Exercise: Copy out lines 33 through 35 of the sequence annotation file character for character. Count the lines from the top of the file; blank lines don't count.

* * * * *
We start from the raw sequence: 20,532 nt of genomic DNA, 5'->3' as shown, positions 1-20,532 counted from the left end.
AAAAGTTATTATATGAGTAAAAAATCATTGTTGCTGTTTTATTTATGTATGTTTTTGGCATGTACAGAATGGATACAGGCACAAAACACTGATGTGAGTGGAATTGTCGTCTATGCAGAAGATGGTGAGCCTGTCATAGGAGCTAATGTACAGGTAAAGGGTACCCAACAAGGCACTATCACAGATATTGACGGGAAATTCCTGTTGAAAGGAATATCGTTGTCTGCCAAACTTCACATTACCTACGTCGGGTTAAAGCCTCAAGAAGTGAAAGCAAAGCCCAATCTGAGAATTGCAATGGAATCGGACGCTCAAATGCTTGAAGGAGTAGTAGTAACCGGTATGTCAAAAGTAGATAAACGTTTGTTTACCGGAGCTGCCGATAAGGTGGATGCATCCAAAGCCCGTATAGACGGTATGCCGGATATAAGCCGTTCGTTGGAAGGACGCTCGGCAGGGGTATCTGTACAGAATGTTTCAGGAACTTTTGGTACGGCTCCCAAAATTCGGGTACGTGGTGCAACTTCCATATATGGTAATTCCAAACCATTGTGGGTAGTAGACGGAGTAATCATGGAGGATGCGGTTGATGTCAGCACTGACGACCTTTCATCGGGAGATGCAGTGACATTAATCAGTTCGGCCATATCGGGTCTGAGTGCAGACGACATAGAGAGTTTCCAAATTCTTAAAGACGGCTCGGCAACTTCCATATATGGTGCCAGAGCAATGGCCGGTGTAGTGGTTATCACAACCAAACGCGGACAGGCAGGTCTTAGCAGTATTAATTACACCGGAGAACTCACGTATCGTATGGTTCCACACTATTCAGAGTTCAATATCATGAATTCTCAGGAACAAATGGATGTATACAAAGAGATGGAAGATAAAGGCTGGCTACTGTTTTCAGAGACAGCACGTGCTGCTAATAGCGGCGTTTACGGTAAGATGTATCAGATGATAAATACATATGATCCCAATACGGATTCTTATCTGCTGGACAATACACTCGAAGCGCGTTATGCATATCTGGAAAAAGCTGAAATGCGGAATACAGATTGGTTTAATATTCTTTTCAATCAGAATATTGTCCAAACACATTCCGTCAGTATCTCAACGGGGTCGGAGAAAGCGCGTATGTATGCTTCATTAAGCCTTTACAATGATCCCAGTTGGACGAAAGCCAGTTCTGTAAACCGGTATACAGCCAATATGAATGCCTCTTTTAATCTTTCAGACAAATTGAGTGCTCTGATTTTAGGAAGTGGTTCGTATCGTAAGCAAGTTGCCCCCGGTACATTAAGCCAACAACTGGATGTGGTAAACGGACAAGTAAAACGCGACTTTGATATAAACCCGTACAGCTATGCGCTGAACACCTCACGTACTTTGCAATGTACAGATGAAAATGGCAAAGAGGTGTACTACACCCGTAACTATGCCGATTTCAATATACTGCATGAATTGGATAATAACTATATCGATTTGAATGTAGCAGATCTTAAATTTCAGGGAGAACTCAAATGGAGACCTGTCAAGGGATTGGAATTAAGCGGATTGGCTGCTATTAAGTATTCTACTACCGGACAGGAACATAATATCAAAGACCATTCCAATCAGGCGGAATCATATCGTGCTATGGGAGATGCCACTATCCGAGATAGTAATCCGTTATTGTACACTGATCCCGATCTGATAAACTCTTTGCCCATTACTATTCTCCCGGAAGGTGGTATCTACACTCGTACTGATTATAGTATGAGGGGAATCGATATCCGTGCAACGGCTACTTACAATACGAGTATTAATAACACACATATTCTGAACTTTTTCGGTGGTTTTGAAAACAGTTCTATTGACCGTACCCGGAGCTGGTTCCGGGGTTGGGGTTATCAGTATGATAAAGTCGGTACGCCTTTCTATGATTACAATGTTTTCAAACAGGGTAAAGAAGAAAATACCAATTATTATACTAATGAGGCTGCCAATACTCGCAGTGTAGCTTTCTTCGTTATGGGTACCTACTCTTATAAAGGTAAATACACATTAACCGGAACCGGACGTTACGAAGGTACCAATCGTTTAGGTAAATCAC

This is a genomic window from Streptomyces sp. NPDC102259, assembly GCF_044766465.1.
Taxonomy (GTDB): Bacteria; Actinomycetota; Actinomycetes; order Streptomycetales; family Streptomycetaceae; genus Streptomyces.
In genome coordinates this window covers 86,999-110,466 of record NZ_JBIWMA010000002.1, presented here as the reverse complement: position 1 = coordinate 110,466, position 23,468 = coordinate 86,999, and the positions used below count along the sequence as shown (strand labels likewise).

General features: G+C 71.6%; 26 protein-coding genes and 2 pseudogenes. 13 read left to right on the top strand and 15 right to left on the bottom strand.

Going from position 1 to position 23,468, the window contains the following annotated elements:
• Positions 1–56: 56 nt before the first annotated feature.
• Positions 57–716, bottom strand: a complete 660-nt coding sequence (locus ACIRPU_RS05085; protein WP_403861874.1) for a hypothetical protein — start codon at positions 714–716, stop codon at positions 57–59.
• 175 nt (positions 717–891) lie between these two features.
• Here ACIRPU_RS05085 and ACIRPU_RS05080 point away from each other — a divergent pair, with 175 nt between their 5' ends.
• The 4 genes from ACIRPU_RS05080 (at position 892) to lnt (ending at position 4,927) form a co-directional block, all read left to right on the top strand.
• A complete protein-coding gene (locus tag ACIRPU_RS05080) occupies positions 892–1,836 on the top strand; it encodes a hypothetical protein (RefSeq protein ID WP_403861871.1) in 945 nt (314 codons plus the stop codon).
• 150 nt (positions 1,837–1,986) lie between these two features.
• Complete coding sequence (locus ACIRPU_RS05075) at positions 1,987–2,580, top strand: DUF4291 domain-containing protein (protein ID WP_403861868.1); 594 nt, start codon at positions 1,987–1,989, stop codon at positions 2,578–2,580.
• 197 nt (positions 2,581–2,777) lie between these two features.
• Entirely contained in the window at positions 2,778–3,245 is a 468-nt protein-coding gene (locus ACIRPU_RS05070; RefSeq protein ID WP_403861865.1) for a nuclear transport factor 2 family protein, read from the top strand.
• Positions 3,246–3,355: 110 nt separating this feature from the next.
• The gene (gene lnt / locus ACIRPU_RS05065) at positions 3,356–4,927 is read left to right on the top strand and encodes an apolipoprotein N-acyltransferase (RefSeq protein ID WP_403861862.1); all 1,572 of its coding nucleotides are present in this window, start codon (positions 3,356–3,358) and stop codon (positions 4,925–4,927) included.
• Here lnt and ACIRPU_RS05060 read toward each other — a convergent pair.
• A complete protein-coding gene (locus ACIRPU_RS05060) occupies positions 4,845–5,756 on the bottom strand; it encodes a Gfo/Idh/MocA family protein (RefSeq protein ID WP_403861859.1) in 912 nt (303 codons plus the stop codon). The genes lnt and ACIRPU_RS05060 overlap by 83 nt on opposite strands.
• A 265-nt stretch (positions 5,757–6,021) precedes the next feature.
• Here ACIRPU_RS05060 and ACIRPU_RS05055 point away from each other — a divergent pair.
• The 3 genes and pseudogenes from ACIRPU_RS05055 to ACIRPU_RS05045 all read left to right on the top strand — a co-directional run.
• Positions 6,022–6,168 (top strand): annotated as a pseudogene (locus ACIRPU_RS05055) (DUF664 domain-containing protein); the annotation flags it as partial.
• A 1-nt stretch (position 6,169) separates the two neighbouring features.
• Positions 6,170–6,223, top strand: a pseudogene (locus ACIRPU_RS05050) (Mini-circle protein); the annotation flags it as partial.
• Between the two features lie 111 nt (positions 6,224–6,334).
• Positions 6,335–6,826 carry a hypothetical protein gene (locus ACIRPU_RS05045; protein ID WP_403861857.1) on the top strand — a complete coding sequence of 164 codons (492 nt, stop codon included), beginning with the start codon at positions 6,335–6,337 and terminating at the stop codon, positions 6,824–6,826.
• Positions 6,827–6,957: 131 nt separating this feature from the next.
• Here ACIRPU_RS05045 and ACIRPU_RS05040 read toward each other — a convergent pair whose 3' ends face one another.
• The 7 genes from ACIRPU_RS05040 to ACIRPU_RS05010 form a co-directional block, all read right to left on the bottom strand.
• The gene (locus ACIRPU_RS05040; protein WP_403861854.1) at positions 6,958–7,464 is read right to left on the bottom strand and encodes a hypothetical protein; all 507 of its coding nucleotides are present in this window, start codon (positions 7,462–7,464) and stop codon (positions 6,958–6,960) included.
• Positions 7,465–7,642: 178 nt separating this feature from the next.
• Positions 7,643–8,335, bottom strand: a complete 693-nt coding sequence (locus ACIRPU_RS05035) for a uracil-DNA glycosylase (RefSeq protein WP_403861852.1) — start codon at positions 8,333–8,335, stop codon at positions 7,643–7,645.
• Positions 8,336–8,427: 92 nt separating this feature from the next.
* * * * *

• The gene (locus ACIRPU_RS05040; protein WP_403861854.1) at positions 6,958–7,464 is read right to left on the bottom strand and encodes a hypothetical protein; all 507 of its coding nucleotides are present in this window, start codon (positions 7,462–7,464) and stop codon (positions 6,958–6,960) included.
• Positions 7,465–7,642: 178 nt separating this feature from the next.
• Positions 7,643–8,335, bottom strand: a complete 693-nt coding sequence (locus ACIRPU_RS05035) for a uracil-DNA glycosylase (RefSeq protein WP_403861852.1) — start codon at positions 8,333–8,335, stop codon at positions 7,643–7,645.